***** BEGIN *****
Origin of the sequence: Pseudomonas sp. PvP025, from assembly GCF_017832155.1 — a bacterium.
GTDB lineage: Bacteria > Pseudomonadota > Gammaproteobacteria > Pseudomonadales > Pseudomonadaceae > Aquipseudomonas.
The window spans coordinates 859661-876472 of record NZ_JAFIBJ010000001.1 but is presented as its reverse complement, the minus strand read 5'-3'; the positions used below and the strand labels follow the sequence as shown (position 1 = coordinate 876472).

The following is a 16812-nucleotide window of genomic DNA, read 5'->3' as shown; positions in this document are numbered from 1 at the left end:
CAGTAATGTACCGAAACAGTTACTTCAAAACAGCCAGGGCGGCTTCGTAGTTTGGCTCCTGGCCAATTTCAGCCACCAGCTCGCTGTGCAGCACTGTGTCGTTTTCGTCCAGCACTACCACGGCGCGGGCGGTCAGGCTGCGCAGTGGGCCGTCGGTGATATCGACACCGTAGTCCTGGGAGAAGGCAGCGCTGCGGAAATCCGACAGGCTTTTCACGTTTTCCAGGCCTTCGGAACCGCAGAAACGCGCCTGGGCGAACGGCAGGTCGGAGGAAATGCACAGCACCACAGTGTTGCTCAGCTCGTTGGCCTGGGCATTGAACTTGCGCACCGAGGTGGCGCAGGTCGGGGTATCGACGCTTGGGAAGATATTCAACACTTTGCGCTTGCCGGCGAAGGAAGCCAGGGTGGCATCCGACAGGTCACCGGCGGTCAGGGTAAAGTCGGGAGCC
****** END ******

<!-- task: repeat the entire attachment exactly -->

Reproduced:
Origin of the sequence: Pseudomonas sp. PvP025, from assembly GCF_017832155.1 — a bacterium.
GTDB lineage: Bacteria > Pseudomonadota > Gammaproteobacteria > Pseudomonadales > Pseudomonadaceae > Aquipseudomonas.
The window spans coordinates 859661-876472 of record NZ_JAFIBJ010000001.1 but is presented as its reverse complement, the minus strand read 5'-3'; the positions used below and the strand labels follow the sequence as shown (position 1 = coordinate 876472).

The following is a 16812-nucleotide window of genomic DNA, read 5'->3' as shown; positions in this document are numbered from 1 at the left end:
CAGTAATGTACCGAAACAGTTACTTCAAAACAGCCAGGGCGGCTTCGTAGTTTGGCTCCTGGCCAATTTCAGCCACCAGCTCGCTGTGCAGCACTGTGTCGTTTTCGTCCAGCACTACCACGGCGCGGGCGGTCAGGCTGCGCAGTGGGCCGTCGGTGATATCGACACCGTAGTCCTGGGAGAAGGCAGCGCTGCGGAAATCCGACAGGCTTTTCACGTTTTCCAGGCCTTCGGAACCGCAGAAACGCGCCTGGGCGAACGGCAGGTCGGAGGAAATGCACAGCACCACAGTGTTGCTCAGCTCGTTGGCCTGGGCATTGAACTTGCGCACCGAGGTGGCGCAGGTCGGGGTATCGACGCTTGGGAAGATATTCAACACTTTGCGCTTGCCGGCGAAGGAAGCCAGGGTGGCATCCGACAGGTCACCGGCGGTCAGGGTAAAGTCGGGAGCC